2014 Nobel Prize in Chemistry Announced!!


The 2014 Nobel Prize in Chemistry has been awarded to Eric Betzig, Stefan Hell, and William Moerner. The three scientists pioneered methods for super-resolved fluorescence microscopy, which allowed for fluorescence microscopy at the nanometer level (or nano-scopy).

In what has become known as nanoscopy, scientists visualize the pathways of individual molecules inside living cells. They can see how molecules create synapses between nerve cells in the brain; they can track proteins involved in Parkinson’s, Alzheimer’s and Huntington’s diseases as they aggregate; they follow individual proteins in fertilized eggs as these divide into embryos.

The award recognized Stefan Hell for discovery of the method of stimulated emission depletion (STED) microscopy. Eric Betzig and William Moerner were awarded for laying the foundation for development of single-molecule microscopy.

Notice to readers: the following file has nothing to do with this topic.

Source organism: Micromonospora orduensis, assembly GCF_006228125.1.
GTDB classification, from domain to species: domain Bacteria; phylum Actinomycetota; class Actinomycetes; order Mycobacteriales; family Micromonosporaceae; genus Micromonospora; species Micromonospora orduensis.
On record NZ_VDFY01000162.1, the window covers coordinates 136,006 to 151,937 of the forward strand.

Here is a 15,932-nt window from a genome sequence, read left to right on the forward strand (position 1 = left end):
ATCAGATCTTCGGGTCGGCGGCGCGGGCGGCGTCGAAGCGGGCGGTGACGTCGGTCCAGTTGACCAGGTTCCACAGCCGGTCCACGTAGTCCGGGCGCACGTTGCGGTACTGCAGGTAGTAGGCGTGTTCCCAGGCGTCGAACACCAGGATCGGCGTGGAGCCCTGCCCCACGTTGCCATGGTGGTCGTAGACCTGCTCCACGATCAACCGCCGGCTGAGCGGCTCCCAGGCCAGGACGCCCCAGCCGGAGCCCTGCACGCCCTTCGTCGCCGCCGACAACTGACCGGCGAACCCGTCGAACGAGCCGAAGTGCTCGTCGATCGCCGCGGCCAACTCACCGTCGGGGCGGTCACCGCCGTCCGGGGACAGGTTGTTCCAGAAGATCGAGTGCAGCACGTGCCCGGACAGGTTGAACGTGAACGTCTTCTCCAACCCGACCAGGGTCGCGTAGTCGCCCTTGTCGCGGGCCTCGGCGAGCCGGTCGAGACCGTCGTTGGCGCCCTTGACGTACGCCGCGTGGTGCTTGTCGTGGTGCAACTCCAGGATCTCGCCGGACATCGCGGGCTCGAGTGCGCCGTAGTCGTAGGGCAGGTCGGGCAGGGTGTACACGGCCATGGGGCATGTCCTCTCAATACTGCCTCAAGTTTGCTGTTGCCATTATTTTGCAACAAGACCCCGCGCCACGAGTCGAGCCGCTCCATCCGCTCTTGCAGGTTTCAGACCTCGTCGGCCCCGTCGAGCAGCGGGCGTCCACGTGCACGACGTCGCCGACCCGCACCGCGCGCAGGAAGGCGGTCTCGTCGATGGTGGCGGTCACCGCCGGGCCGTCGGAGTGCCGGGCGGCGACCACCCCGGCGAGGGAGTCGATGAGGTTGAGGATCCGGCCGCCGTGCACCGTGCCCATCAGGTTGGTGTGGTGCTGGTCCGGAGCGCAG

Below is an interview with Sven Lidin, Charman of the Nobel Committee about this year’s Chemistry Prize.

Flying through Dulles? Check out their latest exhibit!


An airport is probably the last place I typically think of when I hear the words “art” or “cell biology”… however, that’s no longer the case.  Starting today and going until November 2014, Washington Dulles International Airport features a new exhibit titled “Life: Magnified.”  Brought to you by a collaboration between ASCB, NIGMS, Washington Metropolitan Airports Authority, and Zeiss, the exhibit displays 46 stunning microscopic images from cell biology.   You can check out the exhibit in the Gateway Gallery in Concourse C.

Just incase you are not flying through Dulles, you can check out the images here!

Dulles gets a LOT of traffic.  What an awesome way to show off cell biology!